Colorado Medical Societyhttp://www.cms.org/articles/multi-pronged-approach/
Multi-pronged approachFriday, September 01, 2017 12:49 PM
As this special issue of Colorado Medicine demonstrates, a collaborative effort is needed to address the opioid epidemic. One front is health insurers, who are deploying their own strategies with network physicians and beneficiaries. CMS encourages physician members to explore resources, programs and potential partners in the payer realm.
CMS reached out to the medical directors of major health insurance plans in Colorado. Below are their responses.
Elizabeth Kraft, MD, CMO, Anthem
Anthem has adopted a multi-pronged approach to combat the devastating national opioid abuse epidemic which centers on 1) addressing opioid prescribing practices with educational seminars and pharmaceutical management; and 2) early identification and treatment support.
Anthem has already reduced opioid use in Colorado by 15 percent and covered up to a 150 percent increase in admissions in residential treatment, inpatient and partial hospital programs for opiate use disorders. Locally, Anthem has robust prevention and treatment programs in place, including:
• Increased access to and support from behavioral health services as part of medication assisted therapy for opioid addiction;
• Robust education efforts within Anthem’s Enhanced Primary Health Care (EPHC), including streaming videos on treatment for pain and opioid overuse;
• Aligning with the March 2016 CDC guidelines for opioids for chronic pain, which includes removing any prior authorization for MAT drugs and limiting prescriptions for short-acting opioids to seven days; and
• Creating the Pharmacy Home program that assigns members with concerning patterns of number of prescribers and scripts for opioid to one pharmacy and/or provider, which has reduced hospital and ER admissions.
Mark Laitos, MD, CMO, Cigna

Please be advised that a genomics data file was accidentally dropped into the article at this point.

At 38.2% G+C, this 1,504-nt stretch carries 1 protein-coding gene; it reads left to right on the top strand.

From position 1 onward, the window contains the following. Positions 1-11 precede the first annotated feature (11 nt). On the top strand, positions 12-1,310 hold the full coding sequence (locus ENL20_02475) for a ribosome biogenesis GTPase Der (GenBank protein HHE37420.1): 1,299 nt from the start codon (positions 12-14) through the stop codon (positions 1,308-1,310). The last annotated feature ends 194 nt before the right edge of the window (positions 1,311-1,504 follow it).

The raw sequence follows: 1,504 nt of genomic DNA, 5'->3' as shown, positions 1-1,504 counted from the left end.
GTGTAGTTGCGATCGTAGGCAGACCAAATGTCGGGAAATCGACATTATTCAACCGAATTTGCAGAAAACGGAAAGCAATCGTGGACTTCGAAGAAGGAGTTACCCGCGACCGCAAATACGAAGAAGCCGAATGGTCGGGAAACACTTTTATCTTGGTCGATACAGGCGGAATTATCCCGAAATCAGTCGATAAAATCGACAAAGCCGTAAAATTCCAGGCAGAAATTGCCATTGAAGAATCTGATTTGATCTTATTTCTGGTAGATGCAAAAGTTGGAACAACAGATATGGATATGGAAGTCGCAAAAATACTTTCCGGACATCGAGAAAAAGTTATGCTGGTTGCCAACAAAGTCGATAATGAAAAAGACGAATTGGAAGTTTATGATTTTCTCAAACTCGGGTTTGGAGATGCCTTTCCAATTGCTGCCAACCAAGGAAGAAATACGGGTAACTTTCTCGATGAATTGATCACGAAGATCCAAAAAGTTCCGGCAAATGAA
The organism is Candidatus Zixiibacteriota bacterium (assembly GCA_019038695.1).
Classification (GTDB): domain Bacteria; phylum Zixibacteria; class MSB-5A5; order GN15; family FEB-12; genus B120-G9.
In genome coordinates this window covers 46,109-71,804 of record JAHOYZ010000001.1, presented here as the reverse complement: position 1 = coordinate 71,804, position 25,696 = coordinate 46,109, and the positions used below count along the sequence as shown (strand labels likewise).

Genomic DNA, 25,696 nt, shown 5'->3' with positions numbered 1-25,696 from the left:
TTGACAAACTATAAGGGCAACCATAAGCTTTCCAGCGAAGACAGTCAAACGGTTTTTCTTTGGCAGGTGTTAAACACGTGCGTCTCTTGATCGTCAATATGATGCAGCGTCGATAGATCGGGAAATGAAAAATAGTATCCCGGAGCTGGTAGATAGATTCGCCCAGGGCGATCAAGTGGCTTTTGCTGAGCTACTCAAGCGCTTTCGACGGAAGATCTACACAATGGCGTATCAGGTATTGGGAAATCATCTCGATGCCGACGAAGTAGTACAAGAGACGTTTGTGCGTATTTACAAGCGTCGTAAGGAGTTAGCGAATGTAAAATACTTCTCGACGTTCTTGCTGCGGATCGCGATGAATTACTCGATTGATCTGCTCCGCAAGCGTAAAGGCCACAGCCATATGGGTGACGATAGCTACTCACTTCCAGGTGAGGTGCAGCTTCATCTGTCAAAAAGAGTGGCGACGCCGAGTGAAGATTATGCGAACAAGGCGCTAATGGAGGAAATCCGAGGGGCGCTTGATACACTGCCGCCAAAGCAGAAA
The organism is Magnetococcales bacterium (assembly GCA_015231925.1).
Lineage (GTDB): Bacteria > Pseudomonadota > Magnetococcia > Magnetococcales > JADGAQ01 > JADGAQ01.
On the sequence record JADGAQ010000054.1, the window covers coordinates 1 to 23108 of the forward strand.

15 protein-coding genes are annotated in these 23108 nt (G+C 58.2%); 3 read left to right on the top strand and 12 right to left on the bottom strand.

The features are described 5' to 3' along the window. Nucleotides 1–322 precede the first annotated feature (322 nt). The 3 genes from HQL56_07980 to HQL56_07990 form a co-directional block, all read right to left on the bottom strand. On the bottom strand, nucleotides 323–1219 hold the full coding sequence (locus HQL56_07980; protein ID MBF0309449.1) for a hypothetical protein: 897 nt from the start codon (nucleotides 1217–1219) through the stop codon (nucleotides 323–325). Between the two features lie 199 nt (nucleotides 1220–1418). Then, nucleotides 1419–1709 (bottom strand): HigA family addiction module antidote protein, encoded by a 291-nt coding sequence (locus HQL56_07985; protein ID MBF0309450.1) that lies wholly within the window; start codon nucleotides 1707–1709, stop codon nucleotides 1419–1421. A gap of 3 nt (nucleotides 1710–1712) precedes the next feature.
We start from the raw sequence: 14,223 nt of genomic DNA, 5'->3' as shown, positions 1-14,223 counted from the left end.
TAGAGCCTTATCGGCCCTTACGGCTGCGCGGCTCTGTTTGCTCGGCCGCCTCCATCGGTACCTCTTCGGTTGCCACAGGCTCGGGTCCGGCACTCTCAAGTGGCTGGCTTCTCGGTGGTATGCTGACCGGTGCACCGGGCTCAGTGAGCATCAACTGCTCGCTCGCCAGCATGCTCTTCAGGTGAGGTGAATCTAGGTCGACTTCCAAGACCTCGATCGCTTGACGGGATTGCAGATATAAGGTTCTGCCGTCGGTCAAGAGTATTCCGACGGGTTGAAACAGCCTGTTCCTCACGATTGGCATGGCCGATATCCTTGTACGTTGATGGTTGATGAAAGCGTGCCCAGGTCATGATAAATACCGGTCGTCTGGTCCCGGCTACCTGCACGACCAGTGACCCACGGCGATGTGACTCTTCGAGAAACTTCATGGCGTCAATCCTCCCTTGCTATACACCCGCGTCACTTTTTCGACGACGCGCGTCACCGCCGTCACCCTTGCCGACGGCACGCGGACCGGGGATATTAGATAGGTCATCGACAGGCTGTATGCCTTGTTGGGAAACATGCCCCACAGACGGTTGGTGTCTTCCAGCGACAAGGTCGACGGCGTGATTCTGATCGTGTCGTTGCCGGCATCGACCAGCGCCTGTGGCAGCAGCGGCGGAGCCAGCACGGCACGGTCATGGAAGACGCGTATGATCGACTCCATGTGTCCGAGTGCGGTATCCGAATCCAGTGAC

Cigna has made significant progress toward reaching its goal to reduce opioid use among its customers, with the help of health care providers. Within the last 12 months, Cigna customers’ use of prescribed opioids has declined nearly 12 percent – about halfway to achieving the company’s goal of 25 percent reduction by 2019 – which would return to 2006 levels, before the drug crisis.
While Cigna has adopted a multi-pronged response to the epidemic that includes multiple stakeholder groups, the key to this initial progress has been Cigna's work with doctors, especially those that participate in its Cigna Collaborative Care arrangements.
Cigna assists doctors in preventing, recognizing and treating opioid misuse by:
• Analyzing integrated claims data across pharmacy and medical benefits to detect opioid use patterns that suggest possible misuse by individuals, and then notifying their health care providers. This helps identify individuals with substance use disorders more quickly so they can get the help they need.
• Alerting doctors when their opioid prescribing patterns are not consistent with the Centers for Disease Control and Prevention’s (CDC) guidelines that include opioid selection, dosage and duration.
• Establishing a database of opioid quality improvement initiatives for doctors that can help them determine next steps for improving patient care, including referrals into chronic pain management or substance use disorder treatment programs.